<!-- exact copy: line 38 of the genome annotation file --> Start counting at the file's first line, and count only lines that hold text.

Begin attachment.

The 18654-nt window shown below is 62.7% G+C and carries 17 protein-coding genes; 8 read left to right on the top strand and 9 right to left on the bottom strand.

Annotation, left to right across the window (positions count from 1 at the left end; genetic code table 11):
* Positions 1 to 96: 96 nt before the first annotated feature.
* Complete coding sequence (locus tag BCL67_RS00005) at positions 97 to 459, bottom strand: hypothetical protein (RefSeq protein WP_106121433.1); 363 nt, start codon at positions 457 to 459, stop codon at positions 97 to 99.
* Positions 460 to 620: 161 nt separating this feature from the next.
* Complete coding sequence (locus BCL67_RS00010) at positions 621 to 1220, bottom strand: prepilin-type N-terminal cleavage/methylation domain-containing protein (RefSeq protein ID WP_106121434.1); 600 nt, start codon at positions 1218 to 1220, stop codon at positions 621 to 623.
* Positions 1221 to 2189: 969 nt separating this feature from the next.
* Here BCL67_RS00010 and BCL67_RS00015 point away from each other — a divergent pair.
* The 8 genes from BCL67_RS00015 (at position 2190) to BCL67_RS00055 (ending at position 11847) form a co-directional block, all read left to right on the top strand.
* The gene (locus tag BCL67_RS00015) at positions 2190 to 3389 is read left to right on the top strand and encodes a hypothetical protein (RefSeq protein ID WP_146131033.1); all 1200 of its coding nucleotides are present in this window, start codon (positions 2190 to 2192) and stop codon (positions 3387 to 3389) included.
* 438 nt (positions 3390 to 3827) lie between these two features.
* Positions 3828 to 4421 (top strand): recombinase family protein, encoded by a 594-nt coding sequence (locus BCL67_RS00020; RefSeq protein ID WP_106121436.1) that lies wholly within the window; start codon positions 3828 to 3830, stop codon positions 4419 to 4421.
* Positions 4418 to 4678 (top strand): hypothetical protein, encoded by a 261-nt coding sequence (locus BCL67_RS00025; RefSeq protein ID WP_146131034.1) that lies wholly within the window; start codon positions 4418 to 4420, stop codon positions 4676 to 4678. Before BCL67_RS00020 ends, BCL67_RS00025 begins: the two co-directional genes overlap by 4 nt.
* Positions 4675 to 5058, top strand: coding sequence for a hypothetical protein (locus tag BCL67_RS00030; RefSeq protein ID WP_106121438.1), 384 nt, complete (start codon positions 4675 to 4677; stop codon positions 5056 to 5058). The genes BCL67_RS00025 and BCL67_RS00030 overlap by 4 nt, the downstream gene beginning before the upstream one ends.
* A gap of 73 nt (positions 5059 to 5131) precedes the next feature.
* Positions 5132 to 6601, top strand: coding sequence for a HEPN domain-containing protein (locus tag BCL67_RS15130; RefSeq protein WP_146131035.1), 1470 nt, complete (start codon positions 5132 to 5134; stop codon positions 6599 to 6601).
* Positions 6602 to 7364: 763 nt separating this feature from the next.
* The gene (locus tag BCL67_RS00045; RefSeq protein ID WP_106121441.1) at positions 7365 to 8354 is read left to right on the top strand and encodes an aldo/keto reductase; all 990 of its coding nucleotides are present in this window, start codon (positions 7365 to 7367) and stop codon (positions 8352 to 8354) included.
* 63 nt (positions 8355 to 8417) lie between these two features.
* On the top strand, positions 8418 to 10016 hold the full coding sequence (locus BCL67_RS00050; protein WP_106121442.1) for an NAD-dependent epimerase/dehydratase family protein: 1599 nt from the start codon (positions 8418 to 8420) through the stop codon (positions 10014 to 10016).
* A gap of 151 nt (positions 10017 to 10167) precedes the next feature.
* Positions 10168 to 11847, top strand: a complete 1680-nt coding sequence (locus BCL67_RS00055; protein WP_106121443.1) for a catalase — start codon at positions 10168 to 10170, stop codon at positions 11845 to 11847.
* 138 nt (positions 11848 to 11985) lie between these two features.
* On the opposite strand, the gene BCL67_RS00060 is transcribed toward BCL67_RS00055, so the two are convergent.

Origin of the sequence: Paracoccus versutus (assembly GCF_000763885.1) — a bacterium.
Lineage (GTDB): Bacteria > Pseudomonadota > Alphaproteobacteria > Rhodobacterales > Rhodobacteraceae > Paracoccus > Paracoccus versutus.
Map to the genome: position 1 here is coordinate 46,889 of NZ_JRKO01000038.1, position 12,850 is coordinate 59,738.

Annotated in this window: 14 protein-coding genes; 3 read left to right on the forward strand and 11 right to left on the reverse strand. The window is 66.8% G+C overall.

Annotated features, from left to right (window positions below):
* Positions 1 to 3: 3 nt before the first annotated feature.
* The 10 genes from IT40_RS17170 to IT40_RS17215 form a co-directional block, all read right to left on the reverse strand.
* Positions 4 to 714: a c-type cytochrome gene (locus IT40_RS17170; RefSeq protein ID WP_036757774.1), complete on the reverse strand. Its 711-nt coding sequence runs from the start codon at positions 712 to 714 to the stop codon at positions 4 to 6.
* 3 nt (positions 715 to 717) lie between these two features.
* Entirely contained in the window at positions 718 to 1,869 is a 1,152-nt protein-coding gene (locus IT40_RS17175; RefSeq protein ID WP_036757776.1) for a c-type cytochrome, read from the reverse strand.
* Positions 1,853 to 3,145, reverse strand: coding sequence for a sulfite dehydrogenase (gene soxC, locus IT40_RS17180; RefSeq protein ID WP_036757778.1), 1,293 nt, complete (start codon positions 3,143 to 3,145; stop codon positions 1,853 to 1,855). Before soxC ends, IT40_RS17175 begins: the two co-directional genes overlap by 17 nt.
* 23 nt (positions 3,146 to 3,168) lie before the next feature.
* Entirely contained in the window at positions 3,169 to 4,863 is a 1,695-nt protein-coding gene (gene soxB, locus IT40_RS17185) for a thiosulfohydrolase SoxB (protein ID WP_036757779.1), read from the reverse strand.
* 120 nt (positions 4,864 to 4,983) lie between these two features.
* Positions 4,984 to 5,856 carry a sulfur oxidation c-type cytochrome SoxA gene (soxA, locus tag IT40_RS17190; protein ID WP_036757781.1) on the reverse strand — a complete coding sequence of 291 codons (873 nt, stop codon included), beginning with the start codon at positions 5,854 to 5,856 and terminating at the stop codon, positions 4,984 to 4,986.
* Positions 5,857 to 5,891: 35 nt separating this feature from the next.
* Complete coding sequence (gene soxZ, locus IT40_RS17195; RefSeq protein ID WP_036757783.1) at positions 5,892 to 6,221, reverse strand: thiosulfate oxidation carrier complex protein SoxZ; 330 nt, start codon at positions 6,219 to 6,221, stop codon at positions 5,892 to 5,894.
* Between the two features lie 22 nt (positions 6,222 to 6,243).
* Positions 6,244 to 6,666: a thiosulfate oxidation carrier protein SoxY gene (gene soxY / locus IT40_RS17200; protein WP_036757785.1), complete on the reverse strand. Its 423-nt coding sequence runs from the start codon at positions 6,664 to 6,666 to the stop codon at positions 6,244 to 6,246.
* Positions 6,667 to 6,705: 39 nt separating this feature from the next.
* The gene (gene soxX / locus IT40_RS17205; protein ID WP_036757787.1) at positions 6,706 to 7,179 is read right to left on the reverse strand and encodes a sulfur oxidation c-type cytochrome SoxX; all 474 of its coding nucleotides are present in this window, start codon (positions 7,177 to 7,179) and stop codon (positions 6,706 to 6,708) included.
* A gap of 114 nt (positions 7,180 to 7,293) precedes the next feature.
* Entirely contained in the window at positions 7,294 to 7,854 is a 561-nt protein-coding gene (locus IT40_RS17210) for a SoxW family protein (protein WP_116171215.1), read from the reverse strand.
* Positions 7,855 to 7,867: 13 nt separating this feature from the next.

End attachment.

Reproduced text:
* 120 nt (positions 4,864 to 4,983) lie between these two features.